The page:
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India vs Australia: Usman Khawaja’s brother Arsalan ‘framed’ terror suspect

India vs Australia: New South Wales police will charge Arsalan Khawaja, 39, with forgery and an attempt to pervert justice.

cricket Updated: Dec 04, 2018 15:11 IST
HT Correspondent
HT Correspondent
Hindustan Times, New Delhi
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Usman Khawaja's brother Arsalan Khawaja has been arrested as part of a counter-terrorism operation focusing on a plot to assassinate former Prime Minister Malcolm Turnbull.(AP)

Even as Australia batsman Usman Khawaja gets ready for the opening Test against India from December 6 at the Adelaide Oval, all is not well in the Khawaja household. Usman’s brother Arsalan has been arrested for allegedly framing another man over a fake terror plot. The Australian police had in August charged Sri Lankan student Mohamed Kamer Nizamdeen for planning the killing of Australian politicians in his notebook.

While he was released after being detained for a month as he had claimed that he was framed by a rival at the University of New South Wales, police will charge Arsalan Khawaja, 39, with forgery and an attempt to pervert justice. Police alleged on Tuesday that Nizamdeen had been “set up in a planned and calculated manner” by Arsalan.

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A police source told AFP Arsalan was arrested in suburban Sydney and is being questioned in relation to allegations he attempted to pervert justice by making a false document.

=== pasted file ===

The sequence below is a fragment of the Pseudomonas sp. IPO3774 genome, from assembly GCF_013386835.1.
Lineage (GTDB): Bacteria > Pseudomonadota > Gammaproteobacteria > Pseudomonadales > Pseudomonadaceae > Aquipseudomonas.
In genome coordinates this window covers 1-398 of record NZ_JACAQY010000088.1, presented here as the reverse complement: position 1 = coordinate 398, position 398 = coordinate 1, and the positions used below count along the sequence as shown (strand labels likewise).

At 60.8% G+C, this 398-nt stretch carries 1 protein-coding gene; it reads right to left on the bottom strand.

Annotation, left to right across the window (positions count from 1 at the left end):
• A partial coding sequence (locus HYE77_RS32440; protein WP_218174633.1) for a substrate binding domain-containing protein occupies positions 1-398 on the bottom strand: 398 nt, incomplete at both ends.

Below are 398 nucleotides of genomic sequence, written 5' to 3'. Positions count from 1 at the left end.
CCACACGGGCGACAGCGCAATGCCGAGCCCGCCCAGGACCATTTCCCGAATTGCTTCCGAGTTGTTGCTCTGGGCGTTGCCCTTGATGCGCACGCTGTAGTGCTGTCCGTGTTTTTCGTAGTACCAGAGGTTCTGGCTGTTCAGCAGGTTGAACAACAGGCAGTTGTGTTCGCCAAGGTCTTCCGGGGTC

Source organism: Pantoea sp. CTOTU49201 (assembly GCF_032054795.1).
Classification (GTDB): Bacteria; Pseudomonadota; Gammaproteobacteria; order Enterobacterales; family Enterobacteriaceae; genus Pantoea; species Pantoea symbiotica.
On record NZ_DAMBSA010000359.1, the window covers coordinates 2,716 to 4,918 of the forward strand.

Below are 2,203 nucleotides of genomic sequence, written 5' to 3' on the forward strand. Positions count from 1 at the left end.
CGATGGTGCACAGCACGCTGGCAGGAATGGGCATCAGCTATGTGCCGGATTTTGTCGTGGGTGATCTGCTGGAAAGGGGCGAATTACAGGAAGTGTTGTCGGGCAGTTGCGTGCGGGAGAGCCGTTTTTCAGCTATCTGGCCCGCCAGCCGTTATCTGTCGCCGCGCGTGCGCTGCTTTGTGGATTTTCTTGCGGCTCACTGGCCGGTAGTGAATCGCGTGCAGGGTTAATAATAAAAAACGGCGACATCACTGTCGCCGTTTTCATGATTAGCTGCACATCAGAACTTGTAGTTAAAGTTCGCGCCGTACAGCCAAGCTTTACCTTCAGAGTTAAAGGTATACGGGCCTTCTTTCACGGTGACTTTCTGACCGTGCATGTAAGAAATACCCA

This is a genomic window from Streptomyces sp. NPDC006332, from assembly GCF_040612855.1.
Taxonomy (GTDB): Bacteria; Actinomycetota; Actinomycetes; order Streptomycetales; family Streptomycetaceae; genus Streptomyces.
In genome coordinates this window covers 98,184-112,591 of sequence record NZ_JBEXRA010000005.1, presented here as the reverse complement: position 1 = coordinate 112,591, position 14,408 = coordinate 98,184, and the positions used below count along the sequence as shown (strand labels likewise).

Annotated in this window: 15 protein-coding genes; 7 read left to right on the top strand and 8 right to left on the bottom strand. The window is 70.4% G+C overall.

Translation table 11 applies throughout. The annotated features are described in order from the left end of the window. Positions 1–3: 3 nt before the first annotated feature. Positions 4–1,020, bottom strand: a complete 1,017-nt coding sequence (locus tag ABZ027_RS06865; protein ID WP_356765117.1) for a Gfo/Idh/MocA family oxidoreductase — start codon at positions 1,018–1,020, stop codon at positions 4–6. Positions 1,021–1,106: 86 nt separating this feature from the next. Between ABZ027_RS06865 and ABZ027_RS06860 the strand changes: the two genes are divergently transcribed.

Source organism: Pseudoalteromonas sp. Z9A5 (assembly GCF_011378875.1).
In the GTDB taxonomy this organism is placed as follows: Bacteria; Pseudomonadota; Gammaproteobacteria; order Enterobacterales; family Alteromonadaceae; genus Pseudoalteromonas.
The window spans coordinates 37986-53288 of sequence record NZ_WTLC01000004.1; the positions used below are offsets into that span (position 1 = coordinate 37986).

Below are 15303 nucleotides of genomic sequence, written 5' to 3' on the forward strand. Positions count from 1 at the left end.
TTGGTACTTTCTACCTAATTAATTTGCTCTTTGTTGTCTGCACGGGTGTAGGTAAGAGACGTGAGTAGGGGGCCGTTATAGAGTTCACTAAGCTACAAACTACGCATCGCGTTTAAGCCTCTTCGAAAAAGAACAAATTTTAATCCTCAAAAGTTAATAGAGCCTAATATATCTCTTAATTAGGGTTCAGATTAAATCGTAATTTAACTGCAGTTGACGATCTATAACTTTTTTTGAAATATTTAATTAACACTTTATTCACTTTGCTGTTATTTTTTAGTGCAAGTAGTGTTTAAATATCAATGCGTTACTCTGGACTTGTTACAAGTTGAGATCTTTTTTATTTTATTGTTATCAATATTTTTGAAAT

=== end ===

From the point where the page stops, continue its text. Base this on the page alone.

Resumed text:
“The arrest relates to documents allegedly found on University of (New South Wales) grounds in August this year containing plans to facilitate terrorism attacks,” police said in a statement.

The police went on to add that there was a case of being partly motivated by a “personal grievance” over a woman. Nizamdeen was kept in solitary confinement after he was arrested on terrorism charges for more than four weeks. The police had accused him of planning the high-profile attack in a list which included the former Australian Prime Minister Malcolm Turnbull.

But the police’s failure to match the two handwritings saw the Lankan being released. Nizamdeen might seek compensation from the authorities for being wrongly detained.

The New South Wales police have expressed “regret” for Nizamdeen’s experience. “We feel very sorry for him and what has happened to him,” Assistant Commissioner Mick Willing said.

First Published: Dec 04, 2018 09:52 IST